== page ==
To prevent recession - since they were worried about the political and social effects - the US bourgeois have behaved irresponsibly from a capitalist standpoint. The Republicans, who formerly embraced the principles of sound finance, balanced budgets and a strong dollar, have thrown caution to the winds and are acting like a drunken libertine, gambling away the family fortune at the roulette table. The result has been a massive increase in credit, and unprecedented levels of state, business, and personal debt. No other country could get away with this. The IMF would be knocking on the door demanding austerity measures. Only America's special position as the world's most powerful nation has saved it. But this situation cannot be continued indefinitely.
Marx long ago explained that the capitalists could avoid a crisis for a time through the use of credit. This serves to extend the market beyond its natural limits. But sooner or later this must turn into its opposite. The debts must be repaid with interest. Thus, the expansion of credit increases the market in the short term only at the cost of reducing it sharply in the longer term. Greenspan, who was presided over this policy, has retired. The Economist on 15th October 2005 asked the question: "would any sane man want to take this job?" The reason for this scepticism is that US capitalism is based on unsound foundations. Greenspan has left behind him a nice mess for his unfortunate successor to clear up in the shape of a huge budget deficit ("the Greenspan deficit").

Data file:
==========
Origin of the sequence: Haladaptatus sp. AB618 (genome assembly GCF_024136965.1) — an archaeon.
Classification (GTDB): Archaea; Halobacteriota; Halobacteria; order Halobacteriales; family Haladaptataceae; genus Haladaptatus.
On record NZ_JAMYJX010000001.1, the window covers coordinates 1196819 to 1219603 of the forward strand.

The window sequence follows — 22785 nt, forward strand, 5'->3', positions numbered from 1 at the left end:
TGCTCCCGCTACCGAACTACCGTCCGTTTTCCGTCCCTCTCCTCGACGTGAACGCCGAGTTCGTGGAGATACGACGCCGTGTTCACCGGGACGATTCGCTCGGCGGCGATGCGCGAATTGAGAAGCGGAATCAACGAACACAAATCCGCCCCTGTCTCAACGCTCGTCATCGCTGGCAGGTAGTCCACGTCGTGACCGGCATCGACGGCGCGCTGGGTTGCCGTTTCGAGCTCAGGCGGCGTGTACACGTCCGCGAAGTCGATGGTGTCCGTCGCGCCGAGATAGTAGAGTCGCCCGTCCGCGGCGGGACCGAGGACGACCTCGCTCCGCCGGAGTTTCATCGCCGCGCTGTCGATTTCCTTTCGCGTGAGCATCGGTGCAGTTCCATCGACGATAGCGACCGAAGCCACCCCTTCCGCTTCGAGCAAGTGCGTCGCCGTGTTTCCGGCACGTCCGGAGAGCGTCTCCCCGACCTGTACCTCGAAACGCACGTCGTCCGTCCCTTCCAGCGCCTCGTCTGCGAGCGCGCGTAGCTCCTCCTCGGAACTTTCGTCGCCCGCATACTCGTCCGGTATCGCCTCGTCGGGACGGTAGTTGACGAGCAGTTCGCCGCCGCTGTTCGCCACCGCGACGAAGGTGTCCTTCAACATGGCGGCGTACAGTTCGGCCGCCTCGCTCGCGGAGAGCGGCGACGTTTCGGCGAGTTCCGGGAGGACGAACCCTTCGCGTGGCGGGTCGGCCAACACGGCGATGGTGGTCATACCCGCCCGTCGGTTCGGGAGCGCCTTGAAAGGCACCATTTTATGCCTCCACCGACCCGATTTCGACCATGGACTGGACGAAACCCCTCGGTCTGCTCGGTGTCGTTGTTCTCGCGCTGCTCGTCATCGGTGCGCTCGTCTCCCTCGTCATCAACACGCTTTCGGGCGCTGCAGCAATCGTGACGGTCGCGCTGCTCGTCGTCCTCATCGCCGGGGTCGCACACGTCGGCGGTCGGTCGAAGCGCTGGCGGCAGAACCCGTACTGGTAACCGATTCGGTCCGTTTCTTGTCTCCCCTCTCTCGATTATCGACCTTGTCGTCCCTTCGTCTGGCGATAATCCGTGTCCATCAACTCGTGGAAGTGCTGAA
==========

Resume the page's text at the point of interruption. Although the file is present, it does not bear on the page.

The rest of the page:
The US economy is perched on a mountain of debt. Sooner or later, mountains experience avalanches. All serious economists admit that the USA is what is known as a bubble economy. To make matters worse, inflation is beginning to rise again in the USA. This raises the spectre of increased interest rates. But one of the main factors in prolonging the consumer boom in the USA (for which Greenspan was partly responsible) was the historically low rate of interest. This had the effect of expanding credit (and hence the market) but only at the cost of preparing a painful crisis in the future.
Greenspan created a situation where a series of increases in interest rates have become necessary. The Fed has increased interest rates eight times in the last 12 months. But this was a case of "too little and too late". It has done nothing to reduce the speculative bubble, or lower inflation, which reached four percent in 2005 - the highest rate since 1991. Short- term interest rates in the USA are therefore higher than in Europe, attracting money in spite of the colossal deficits. Sooner or later, high interest rates will puncture the consumer boom in the USA. This will have serious effects on the world economy. The European capitalists are already talking about increasing interest rates, although the economy of the EU is hardly growing at all.